The Alaska Pipeline was very good to Seattle, the great supply barges staging in Elliott Bay and dashing up the Inside Passage to the North Slope oilfields when the weather stabilized. All during the 1970s there was this feeling that Seattle was once again a frontier town for some activity in Alaska that was very valuable and needed supporting.

Bill Jenkins, the Chairman of Seafirst, the state’s premier bank, would watch this tableau everyday for years -- the barges filling up with houses, trucks, cranes, 48’ steel tubes, the tugs standing off smartly, ready for another run. Seafirst did what came naturally, providing loans in Alaska for exploration. As the cost of oil ran up during the seventies, Seafirst got into oil exploration loans deeper and deeper. In the Alaska oil rush, two volatile personalities with too little maturity and too much money met and the combustion nearly brought down Seafirst and a few other banks around the country.

Bill Patterson, right, with his Lawyer

Bill Patterson was a wild and crazy guy from Penn Square Bank in Oklahoma City who sometimes came to work in a Mickey Mouse hat and sometimes in an SS Uniform. He ran the energy department at Penn Square, was a graduate of Texas Tech and was fond of shaking up his north of Mason Dixon Line clients by drinking beer from his boot.

John Boyd was the one man energy department at Seafirst and soon was having a hell of a good time with Patterson and also doing a lot of business, running up $1.2 billion in energy loans, $400 million of them from Penn Square. Many of those loans, according to subsequent lawsuits, were a mess. In the end, $800 million of the Seafirst energy loans went sour.

At the beginning of the 80s, oil had dropped from $40/barrel to $10 and Seafirst losses started piling up. By 1982, Penn Square Bank had been closed by the government but the losses continued to mount at Seafirst, $300 million over the three years between 1981 and 1983. The leadership of Seafirst was sacked, including Jenkins, who was allowed to retire early. A lawsuit was settled with the five former leaders of the bank agreeing to a judgment of $110 million with the condition that the only money to be collected from the judgment would be what the insurance companies would ultimately pay. It was a little bit of accountability, but from today's vantage, not very much.  Reading the settlement today causes me to get up and walk around the kitchen, where I am writing this.  Although, among my thoughts is the fact that Jenkins was an explosives guy in the US Army, one of the first to crawl out of the sea at Omaha Beach.  This accountability stuff is not as easy as it seems.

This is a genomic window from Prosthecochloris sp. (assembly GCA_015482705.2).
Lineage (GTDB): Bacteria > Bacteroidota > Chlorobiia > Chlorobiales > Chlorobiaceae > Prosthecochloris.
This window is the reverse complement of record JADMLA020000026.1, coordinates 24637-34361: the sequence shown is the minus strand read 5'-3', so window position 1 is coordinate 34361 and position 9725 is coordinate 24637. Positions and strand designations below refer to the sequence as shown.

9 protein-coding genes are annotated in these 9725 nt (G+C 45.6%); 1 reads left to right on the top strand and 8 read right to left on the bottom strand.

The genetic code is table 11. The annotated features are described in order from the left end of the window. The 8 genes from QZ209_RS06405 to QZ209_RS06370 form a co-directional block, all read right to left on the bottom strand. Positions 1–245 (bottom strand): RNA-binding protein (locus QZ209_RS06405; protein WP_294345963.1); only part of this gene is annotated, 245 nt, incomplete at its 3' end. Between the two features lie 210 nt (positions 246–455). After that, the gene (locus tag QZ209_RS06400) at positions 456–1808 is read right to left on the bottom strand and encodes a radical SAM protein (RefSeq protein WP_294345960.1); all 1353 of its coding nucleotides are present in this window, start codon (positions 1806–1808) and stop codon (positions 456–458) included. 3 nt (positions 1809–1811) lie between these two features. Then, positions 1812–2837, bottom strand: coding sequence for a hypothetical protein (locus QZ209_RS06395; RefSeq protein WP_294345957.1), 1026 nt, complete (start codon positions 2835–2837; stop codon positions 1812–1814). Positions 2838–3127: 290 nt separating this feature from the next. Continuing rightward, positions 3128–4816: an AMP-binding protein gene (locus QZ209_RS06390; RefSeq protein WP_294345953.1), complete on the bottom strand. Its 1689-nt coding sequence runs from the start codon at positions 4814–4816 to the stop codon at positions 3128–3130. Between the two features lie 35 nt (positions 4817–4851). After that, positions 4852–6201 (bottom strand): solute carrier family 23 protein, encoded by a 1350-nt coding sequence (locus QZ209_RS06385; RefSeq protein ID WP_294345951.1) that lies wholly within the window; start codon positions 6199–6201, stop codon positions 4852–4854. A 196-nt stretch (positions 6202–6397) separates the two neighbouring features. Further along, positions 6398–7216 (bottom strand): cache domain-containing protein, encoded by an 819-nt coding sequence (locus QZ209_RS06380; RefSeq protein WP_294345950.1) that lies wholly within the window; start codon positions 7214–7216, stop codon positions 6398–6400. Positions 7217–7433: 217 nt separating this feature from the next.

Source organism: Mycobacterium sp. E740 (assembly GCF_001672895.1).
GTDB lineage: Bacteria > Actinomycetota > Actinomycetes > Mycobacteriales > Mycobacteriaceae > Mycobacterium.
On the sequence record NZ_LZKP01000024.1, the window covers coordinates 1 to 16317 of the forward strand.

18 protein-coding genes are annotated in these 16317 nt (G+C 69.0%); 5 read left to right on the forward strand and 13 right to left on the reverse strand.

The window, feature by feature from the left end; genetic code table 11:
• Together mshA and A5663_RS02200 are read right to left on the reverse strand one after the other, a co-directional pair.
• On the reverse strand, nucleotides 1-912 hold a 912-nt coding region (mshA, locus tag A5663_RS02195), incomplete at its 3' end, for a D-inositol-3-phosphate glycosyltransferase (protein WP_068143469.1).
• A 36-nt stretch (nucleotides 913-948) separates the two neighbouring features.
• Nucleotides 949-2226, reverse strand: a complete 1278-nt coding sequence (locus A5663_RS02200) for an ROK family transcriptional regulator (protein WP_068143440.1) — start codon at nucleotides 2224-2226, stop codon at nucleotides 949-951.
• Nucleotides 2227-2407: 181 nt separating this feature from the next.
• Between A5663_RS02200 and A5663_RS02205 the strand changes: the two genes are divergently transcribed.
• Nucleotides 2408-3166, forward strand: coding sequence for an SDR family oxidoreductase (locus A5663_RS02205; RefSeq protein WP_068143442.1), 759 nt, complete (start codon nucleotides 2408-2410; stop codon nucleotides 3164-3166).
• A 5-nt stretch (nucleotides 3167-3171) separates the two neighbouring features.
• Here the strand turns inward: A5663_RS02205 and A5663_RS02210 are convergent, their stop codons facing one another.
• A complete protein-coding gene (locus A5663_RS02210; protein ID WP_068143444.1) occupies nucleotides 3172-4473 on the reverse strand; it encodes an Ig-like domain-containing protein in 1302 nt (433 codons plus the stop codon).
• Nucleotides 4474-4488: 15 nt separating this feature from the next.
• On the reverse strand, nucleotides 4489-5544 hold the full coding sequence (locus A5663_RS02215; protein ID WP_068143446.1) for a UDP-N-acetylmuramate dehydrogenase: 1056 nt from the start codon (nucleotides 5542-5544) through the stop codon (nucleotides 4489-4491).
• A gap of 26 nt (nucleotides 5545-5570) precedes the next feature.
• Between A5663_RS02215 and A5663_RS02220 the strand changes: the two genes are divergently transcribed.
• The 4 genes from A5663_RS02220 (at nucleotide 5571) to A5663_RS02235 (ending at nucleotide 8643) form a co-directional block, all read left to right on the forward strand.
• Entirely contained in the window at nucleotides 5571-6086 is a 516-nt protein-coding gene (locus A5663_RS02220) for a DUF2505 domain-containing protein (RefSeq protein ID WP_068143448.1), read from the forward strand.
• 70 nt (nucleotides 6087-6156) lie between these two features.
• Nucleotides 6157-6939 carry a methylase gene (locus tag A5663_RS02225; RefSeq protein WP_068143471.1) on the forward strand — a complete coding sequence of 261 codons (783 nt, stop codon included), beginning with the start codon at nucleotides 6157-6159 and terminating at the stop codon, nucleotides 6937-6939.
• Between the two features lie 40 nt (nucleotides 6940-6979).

Richard Cooley
Bank of America

Dick Cooley, a banker from California, was hired as Chairman at Seafirst to figure out what it would take to keep the bank alive. Ultimately, he agreed to its hat-in-hand sale to Bank of America that brought in enough cash to keep the bank standing and the regulators from locking up the front door of Seattle’s biggest bank.